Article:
Fantasy Naval Siege Warfare.
Jackie volunteered me to write this article, but I deny responsibility
for any consequences should her character (Flammis) become a
WARNING: still under construction More text to be added, notes numbered, etc.
There are three fundamental types of siege artillery
- Ballistae. The original word, catapult, means a
"shield-breaker"; the term has since been applied generically to a
variety of engines. In the campaign, we’ll artificially distinguish
"ballistae" which thrust in a [fundamentally] horizontal plane from
onagers & trebuchets which fire vertically (overhead). Height is
probably the most crucial element when successfully deploying ballistae.
We may establish 3 categories
- The TENSION-CATAPULT, the earliest siege artillery, was
crossbow-like: a large composite bow fixed to a wooden stock, in
which a wooden slider could move back and forth. The top of the
slider was grooved to receive a large arrow or bolt. The Bowstring
is held and released by a claw/trigger at the rear of the slider.
- Sixty years later it was superseded by the TORSION-CATAPULT, w
hich has a greater thrust than any bow. The bowstring was strung
between the ends of 2 wooden arms. The other end of each arm was
inserted into its own vertical spring made from ropes of sinew or
hair. Over the centuries the model was improved: increased size;
metal frames; all-weather protection for the rope bundles; mounting
on a tripod or cart; etc. Early models, both naval- and field-
artillery, threw bolts or stones; but later ballistae threw only
- ARCUBALLISTA: a crossbow-style ballista. In later times, the
"bow" was made of composite materials or even steel. One of the
latter has a 1200-lb. thrust. Steel bows were exceedingly expensive
and best mounted in defensive, permanent positions (e.g., on city
walls) rather than in the field or onboard ship.
- Onegars. Rather than 2 balanced arms thrusting in a
horizontal plane, as with a [torsion] ballista, the onager has one
very large arm which moves in the vertical plane. Instead of a
bowstring, the payload sits either in a sling (like a giant staff-
sling), or a solid cup. The onager throws: large single-stones;
volleys of medium stones; pots of greek fire; heads; darts or
shrapnel; objets d’art; etc. In C&S terminology, the
mangonel is a heavy duty onager.
- Trebuchets: A medieval advancement on the onager which
necessitated that city walls be built of stone rather than wood and
earth. The arm of a trebuchet is pivoting and the payload is thrust
by a falling counterweight. It throws similar missiles to the onager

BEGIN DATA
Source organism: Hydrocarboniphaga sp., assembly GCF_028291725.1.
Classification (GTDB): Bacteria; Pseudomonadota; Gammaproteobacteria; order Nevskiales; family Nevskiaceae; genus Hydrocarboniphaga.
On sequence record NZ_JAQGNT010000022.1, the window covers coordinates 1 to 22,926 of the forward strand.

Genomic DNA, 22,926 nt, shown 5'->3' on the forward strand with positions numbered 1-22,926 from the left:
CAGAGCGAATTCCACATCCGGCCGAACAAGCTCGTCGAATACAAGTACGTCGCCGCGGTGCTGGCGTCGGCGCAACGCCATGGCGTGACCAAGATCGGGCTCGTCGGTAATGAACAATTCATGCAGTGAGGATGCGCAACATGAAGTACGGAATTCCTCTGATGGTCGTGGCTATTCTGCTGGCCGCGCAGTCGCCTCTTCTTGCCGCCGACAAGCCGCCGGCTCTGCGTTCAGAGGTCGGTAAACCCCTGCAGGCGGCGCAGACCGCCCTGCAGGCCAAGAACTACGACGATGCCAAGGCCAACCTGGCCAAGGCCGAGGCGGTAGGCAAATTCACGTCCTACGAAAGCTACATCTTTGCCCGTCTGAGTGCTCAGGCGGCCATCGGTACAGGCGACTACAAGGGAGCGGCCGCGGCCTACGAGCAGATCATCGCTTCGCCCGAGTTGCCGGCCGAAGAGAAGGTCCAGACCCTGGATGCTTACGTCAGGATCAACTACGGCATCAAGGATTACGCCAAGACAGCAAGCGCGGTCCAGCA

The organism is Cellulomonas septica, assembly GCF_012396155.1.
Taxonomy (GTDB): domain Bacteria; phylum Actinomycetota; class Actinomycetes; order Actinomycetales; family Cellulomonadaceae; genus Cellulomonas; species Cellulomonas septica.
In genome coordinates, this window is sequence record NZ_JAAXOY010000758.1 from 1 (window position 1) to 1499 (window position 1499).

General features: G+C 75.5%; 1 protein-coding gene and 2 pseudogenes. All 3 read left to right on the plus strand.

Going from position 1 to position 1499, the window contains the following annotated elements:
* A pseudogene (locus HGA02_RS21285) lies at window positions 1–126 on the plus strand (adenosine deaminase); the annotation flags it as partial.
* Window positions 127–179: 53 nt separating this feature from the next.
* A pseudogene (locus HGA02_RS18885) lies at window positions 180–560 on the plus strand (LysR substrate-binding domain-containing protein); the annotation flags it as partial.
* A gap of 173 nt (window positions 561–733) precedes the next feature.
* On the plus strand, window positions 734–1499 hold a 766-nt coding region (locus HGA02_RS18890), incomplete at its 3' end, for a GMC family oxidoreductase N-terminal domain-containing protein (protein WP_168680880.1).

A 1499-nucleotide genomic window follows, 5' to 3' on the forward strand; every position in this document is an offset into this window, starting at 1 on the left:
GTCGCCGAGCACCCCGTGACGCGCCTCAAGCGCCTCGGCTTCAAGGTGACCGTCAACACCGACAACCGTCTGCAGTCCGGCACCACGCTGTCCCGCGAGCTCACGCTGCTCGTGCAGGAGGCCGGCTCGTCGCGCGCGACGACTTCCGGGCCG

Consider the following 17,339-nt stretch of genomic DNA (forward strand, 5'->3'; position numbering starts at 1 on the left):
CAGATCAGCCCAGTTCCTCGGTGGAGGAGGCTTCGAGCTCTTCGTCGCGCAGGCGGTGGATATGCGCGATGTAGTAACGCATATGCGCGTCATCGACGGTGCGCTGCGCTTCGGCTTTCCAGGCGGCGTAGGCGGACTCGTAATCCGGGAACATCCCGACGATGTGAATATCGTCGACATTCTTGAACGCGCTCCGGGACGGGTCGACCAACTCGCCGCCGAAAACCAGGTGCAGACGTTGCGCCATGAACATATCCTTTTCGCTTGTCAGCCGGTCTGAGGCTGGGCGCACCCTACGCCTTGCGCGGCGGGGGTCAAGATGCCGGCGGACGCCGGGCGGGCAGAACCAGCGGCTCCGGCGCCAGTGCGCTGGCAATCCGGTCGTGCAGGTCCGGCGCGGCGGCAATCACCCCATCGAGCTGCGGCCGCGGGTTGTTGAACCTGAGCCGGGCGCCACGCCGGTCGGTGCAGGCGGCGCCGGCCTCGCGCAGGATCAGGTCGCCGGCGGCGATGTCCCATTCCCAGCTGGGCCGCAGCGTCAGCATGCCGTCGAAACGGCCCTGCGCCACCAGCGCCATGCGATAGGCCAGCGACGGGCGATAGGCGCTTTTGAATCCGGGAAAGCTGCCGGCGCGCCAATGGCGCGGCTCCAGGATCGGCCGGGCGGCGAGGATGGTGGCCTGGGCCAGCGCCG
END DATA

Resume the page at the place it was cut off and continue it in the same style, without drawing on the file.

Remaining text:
, but (thanks to advanced technology ) the stones could be significant
ly heavier, whole bodies rather than mere heads could be hurled, etc.
Where a classical onager might throw a 50-lb. 400 yards (AD 70), a
trebuchet with 50’ arm & 10-ton counterweight throws a 300-lb. stone
Most of the fantasy campaign is set in the late Middle Ages (with
occasional spurts of early Renaissance); although the city states of
the Inland Ocean have a more golden setting within the mythical to
late Classical era.
Lets deal with those heroic states first, engaged in their frequent
battles with the barbarians and each other.
Land warfare requires many types of arms; but naval
warfare demands more kinds of arms, including machines and torsion-
engines as if the fighting were on walls and towers. What could be
crueler than a naval battle, where men perish by water and by fire?
(Vegetius IV.44). note
These nations employ the ballistae and onagers, both of which may be
deployed on ships. The missiles are rocks, packets of darts, and fire-javelins, although fire-arrows shot by hand are safer. Other machines include:
The number of artillery pieces per vessel will vary, since each one
mounted results in less cargo or marines that the boat may carry.
Marsden (1969, 169ff) states, with examples, that
- The beam(asser) a thin 2-headed battering-ram
suspended from the mast. Used as an anti-personnel weapon and to
puncture the enemy vessel's hull amidships.
- The drag or sickle(falx) a long pole-arm.
Used to cut enemy rigging (and possibly men?).
- The battle-axe(bipennis) used to sever the foe
catapults were undoubtedly mounted on ships and played their part in
operations on rivers and on the open seas. ... It was not unusual
for merchant ships and other vessels normally engaged in peaceful
occupations to carry artillery both for their own protection and to
enable them to assist warships.